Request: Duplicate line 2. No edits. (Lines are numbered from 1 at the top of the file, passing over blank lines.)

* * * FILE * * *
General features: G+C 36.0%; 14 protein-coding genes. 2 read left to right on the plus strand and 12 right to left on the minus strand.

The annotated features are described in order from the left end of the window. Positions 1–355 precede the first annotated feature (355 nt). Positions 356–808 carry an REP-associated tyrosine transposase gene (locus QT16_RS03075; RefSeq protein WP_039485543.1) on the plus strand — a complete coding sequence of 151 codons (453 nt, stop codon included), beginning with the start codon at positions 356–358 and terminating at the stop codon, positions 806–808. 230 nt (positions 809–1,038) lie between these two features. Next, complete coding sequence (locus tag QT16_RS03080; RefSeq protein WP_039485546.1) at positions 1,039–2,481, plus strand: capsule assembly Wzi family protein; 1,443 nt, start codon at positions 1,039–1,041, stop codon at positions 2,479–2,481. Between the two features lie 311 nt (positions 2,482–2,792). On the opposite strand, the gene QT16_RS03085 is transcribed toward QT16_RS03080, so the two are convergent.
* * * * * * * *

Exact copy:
The annotated features are described in order from the left end of the window. Positions 1–355 precede the first annotated feature (355 nt). Positions 356–808 carry an REP-associated tyrosine transposase gene (locus QT16_RS03075; RefSeq protein WP_039485543.1) on the plus strand — a complete coding sequence of 151 codons (453 nt, stop codon included), beginning with the start codon at positions 356–358 and terminating at the stop codon, positions 806–808. 230 nt (positions 809–1,038) lie between these two features. Next, complete coding sequence (locus tag QT16_RS03080; RefSeq protein WP_039485546.1) at positions 1,039–2,481, plus strand: capsule assembly Wzi family protein; 1,443 nt, start codon at positions 1,039–1,041, stop codon at positions 2,479–2,481. Between the two features lie 311 nt (positions 2,482–2,792). On the opposite strand, the gene QT16_RS03085 is transcribed toward QT16_RS03080, so the two are convergent.